The irrelevance of Apple vs Windows…

Dear Internet,

In my circle of friends and loved ones, I am regarded more or less as a geek/nerd/computerdude.  Got a computer poo poo? Give Bart a call, he'll fix it. I am sure some of you out there will recognise this scenario.

One of the F.A.Q.'s I get is: "Which one is better Mac or PC, and should I use windows or *nix?"

Now, you should know that I switched from windows to mac for my home use in december 2008. I must admit one of the catalysts for changing was my annoyance with some of windows' features and (lack) of user friendliness. I'll come to that in a second. But the short answer to the above question?"Neither". And, "it depends on what you want to do".

Lately i have seen more than once some articles, blog posts, tweets and other online material and even heard some podcast I which the zealous crusadelike war between mac-fans and windows adepts wages on and on and on…. One of the topics of "discussion" is superiority in the field of security à la the famous (and humorous) mac ads. (e.g. an article in wired.com)

Let me put it simple:

"Each and every system is potentially  vulnerable and suffers from weaknesses, regardless of operating system or hardware platform."

Huh, say again?

No I will not repeat it as it is crystal clear. I will however clarify. Wether or not you should buy a certain computer system depends on a collection of requirements that are mostly personal and dependent on the profile of the future user of the system. Secrity needs can be (should be) an element in that collection of pre-requisites. But first and foremost, it is my opinion that, usefulness and user friendliness should come first. Security is an important, but in most cases -there are exceptions- secondary requirement for computer use.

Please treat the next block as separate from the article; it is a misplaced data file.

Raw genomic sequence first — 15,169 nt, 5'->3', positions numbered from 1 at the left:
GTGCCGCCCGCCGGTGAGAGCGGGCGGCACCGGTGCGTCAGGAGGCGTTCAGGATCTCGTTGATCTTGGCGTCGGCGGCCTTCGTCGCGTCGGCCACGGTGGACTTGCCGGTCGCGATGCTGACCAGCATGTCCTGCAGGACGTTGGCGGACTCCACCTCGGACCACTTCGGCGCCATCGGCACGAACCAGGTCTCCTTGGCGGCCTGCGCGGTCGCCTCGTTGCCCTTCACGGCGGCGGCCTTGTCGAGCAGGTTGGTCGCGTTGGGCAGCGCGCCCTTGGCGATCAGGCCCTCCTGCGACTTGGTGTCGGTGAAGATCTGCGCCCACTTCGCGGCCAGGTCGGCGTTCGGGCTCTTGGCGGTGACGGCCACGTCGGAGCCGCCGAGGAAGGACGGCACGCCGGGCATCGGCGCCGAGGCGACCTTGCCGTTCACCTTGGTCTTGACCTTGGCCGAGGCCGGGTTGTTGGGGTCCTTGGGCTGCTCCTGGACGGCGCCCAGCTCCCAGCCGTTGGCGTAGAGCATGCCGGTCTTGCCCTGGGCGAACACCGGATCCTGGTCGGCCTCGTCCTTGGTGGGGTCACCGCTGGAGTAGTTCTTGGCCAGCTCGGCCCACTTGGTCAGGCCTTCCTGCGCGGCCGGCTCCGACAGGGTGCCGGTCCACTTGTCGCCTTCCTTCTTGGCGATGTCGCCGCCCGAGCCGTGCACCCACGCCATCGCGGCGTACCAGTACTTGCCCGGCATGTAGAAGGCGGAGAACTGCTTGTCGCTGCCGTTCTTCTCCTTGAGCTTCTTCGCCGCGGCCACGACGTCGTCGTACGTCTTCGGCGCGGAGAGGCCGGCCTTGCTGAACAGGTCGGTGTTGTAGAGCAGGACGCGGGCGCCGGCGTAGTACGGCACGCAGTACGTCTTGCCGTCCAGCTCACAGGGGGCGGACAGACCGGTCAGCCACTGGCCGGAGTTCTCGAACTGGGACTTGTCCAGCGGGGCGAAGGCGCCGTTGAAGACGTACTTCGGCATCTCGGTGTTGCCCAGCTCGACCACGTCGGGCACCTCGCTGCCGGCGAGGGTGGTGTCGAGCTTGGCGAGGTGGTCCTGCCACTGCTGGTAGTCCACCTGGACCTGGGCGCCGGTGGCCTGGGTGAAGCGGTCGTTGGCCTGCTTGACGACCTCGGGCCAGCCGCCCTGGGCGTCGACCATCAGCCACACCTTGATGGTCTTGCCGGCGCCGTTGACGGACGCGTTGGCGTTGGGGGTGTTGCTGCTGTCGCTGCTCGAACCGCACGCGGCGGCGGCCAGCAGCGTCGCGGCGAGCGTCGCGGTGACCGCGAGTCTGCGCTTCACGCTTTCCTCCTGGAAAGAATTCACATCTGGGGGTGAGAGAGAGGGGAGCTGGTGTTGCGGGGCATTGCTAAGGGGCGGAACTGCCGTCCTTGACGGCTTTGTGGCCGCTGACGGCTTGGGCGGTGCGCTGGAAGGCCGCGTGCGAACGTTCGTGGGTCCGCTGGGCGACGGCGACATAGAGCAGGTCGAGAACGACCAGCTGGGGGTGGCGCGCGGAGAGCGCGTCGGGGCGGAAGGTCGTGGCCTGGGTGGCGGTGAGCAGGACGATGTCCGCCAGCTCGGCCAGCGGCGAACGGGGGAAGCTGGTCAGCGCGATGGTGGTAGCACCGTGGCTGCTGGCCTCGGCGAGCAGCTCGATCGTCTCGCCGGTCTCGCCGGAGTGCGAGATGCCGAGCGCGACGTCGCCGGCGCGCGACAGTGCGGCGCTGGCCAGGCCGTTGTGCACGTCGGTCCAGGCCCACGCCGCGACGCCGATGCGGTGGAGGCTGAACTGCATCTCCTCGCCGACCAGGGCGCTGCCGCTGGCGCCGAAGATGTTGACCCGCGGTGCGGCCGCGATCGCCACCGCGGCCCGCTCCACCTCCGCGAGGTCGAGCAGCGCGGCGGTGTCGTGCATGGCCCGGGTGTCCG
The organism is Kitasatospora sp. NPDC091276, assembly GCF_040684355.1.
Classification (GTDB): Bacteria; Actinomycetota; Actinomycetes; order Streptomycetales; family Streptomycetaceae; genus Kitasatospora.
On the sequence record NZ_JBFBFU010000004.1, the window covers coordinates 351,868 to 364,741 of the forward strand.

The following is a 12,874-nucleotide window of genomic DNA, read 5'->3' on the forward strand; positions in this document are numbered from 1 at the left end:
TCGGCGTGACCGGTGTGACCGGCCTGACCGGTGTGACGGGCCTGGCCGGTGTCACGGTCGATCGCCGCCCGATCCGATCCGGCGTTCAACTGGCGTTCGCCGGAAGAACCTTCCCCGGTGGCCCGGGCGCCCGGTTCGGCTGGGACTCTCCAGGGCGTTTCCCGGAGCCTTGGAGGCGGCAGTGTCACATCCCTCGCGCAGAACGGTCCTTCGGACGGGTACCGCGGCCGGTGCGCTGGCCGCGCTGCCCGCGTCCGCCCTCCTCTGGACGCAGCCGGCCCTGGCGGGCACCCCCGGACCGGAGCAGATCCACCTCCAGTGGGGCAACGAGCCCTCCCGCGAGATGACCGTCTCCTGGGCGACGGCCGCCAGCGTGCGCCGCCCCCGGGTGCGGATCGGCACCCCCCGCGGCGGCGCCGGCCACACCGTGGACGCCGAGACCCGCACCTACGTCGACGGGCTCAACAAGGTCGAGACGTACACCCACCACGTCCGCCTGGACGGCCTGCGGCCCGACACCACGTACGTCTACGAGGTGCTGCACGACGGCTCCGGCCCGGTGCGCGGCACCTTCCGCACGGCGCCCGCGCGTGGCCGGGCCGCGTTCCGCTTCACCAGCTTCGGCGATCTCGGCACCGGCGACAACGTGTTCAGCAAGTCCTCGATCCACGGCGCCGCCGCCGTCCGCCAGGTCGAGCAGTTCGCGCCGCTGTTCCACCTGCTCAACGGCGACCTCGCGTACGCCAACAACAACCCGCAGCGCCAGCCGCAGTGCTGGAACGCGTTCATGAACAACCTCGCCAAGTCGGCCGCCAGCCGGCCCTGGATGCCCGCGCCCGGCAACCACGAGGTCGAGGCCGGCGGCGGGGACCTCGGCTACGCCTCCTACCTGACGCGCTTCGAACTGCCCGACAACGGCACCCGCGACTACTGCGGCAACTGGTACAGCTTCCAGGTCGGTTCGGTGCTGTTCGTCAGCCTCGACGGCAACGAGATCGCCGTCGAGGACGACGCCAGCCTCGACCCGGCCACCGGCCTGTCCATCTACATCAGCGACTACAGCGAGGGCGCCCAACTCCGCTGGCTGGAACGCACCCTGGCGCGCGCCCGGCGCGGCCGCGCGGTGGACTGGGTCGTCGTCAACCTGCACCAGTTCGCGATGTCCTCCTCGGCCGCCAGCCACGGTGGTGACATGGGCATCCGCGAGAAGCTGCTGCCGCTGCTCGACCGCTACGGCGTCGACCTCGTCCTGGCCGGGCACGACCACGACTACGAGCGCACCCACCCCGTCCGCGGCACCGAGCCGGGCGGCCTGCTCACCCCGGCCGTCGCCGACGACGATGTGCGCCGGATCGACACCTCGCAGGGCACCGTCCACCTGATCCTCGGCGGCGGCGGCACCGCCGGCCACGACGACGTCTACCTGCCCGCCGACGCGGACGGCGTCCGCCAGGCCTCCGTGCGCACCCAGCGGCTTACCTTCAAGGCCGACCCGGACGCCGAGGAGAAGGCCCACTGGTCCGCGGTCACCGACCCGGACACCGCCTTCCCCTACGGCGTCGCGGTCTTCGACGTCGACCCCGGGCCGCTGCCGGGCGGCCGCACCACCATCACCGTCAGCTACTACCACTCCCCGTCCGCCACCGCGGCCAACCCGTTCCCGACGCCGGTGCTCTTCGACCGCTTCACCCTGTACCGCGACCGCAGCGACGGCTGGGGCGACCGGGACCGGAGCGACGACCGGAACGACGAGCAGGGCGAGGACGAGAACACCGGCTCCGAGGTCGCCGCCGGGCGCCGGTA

Ok, before all you security gurus start spamming my box with flame mail, let me elaborate.
Ask yourself this qustions (and answer it): What is the added value of a -potentially- hack-proof über-secure computer system if it is virtually unusable by its user base? I'll share my answer: None whatsoever!
A computer user wants to get his work done, either at home or at work, nowadays preferably online. Ergo, first and foremost a user is interested in functionality and ease of use, not in security. And rightly so. It is, in my humble opinion, our duty as security professionals to deliver this functionality in a secure online ecosystem.
What does a good computer system entail? Well, first of all useability. In my book that does not mean tons of features, but a selection of functionalities that is easily customized to personal needs. Secondly, existing functionality should remain in the same location and operate in the same way as before, unless there are serious arguments to change that, e.g. a security issue can encourage a developer to change the way a function works or is accessed.
So my answer to the question Mac or PC:
Whatever system answers best your computer needs. This can be Mac, it can be PC. Either way, if you go online, you expose your system to secuity risks. Protect yourself against these risks and you are good to go. If you do not mind that familiar functions change places and modus operandi, go with windows. On the other hand if you want a system that looks familiar with every update or upgrade, go with Mac. Do you want an open system, which can run almost anything? Go for windows or *nix (and mac) But if you value a system that is more closed, in which components are validated towards compatibility with each other? Go for a Mac.
Your computer of choice should be an anwser to your computer needs, not a "prescribed" choice inspired by a zealous "belief" of superiority.